8. Improving the Health of Populations: Lessons of Experience

Abstract

Richard Lord, www.rlordphoto.com

The large and unprecedented improvements in the health of human populations over the last 50 years—including the virtual elimination of some of the world's most deadly and debilitating diseases—have been attributed in part to economic growth, rising incomes, and better living conditions. Nevertheless, the discovery and diffusion of new methods of disease prevention and treatment are critical factors underlying these health gains. The challenge facing both researchers and policy makers is to ensure that the fruits of scientific and technological progress reach people in developing countries who most stand to benefit.

Successes in international health—involving both communicable and noncommunicable diseases as well as curative and preventive care—include: control of Chagas' disease, onchocerciasis, trachoma, tobacco use, and tuberculosis; diarrhea treatment; total or near elimination of Guinea worm, polio, and smallpox; HIV/AIDS prevention; reduced maternal mortality; and salt fluoridation and salt iodination. These successes—spanning Africa, Asia, Latin America, and the Caribbean—were brought about by a variety of cost–effective interventions, ranging from mass drug administration and childhood immunizations to diagnostic and therapeutic health services and from behavioral changes to environmental controls.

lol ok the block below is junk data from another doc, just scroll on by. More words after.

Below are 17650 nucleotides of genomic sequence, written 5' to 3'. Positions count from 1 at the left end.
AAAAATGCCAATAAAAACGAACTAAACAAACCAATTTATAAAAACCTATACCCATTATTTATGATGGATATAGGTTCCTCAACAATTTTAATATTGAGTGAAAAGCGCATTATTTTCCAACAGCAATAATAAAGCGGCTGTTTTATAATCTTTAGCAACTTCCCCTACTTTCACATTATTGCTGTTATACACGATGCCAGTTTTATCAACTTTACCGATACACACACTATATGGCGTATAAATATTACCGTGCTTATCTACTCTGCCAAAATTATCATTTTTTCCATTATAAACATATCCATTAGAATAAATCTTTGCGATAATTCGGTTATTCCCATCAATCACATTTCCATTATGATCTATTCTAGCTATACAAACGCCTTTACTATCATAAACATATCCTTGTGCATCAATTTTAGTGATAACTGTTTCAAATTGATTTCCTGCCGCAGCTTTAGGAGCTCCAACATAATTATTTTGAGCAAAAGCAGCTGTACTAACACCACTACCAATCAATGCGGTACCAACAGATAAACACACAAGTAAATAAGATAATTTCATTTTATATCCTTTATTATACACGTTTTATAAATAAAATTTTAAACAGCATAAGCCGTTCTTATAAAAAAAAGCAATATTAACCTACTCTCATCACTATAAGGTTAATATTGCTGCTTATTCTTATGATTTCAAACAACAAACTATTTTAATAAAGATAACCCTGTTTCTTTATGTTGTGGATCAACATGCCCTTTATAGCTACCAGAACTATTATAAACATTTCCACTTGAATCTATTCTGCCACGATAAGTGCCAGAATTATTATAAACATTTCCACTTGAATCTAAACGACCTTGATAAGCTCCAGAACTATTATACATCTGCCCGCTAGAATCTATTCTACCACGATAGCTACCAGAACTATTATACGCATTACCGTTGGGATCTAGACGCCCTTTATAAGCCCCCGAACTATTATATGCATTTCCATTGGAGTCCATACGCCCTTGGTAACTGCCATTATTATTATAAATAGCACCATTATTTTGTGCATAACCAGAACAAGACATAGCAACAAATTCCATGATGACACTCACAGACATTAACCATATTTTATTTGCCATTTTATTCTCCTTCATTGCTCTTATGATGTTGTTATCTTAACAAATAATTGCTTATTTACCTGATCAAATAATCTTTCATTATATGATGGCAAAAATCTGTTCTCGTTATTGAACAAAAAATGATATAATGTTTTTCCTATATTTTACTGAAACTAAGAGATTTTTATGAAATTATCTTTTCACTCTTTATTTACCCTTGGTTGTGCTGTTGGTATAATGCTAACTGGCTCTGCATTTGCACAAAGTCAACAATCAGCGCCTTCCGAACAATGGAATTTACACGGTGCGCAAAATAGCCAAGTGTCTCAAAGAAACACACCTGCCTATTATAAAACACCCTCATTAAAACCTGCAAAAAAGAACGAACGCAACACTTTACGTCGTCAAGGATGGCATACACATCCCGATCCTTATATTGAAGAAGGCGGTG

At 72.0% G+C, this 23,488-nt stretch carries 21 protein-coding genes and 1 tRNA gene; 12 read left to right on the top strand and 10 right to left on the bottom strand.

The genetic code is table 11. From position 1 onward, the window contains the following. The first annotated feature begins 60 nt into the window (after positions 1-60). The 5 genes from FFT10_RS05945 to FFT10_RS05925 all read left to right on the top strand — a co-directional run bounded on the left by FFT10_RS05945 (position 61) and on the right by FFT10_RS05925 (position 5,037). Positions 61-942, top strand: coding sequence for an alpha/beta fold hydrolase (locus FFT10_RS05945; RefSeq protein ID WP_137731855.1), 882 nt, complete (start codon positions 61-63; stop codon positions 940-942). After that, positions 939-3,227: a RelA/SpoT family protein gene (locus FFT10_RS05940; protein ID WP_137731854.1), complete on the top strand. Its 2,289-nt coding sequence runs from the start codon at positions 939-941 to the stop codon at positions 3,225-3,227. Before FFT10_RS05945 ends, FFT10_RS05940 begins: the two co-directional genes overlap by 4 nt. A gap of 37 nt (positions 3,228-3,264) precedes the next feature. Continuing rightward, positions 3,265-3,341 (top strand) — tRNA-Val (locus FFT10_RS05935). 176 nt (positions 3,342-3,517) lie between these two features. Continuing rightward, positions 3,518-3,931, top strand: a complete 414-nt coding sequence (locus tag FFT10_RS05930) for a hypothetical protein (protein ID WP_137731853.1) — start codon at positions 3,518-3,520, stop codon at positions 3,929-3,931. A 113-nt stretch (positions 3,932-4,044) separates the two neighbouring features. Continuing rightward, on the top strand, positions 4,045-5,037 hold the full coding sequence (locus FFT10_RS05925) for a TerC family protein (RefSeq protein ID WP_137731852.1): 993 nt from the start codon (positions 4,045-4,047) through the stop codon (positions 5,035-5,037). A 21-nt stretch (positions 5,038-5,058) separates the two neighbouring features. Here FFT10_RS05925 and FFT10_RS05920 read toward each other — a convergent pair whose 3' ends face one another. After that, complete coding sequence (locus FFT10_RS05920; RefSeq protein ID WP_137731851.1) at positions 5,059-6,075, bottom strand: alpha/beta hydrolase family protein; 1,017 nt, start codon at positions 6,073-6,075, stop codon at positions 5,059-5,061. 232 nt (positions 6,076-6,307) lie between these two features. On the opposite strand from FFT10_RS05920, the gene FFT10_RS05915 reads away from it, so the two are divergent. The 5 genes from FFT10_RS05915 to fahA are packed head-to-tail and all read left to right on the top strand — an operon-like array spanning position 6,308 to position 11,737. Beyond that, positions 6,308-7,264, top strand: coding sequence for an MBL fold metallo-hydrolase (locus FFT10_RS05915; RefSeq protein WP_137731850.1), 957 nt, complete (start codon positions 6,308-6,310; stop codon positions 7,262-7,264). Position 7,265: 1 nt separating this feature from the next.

The success of any given intervention often depends on a government's willingness to use its legislative or regulatory authority to achieve positive health outcomes. Strong leadership and program management as well as realistic financial arrangements influence the successful deployment of cost–effective interventions to improve the lives and health of people throughout the world, no matter their socioeconomic or political setting.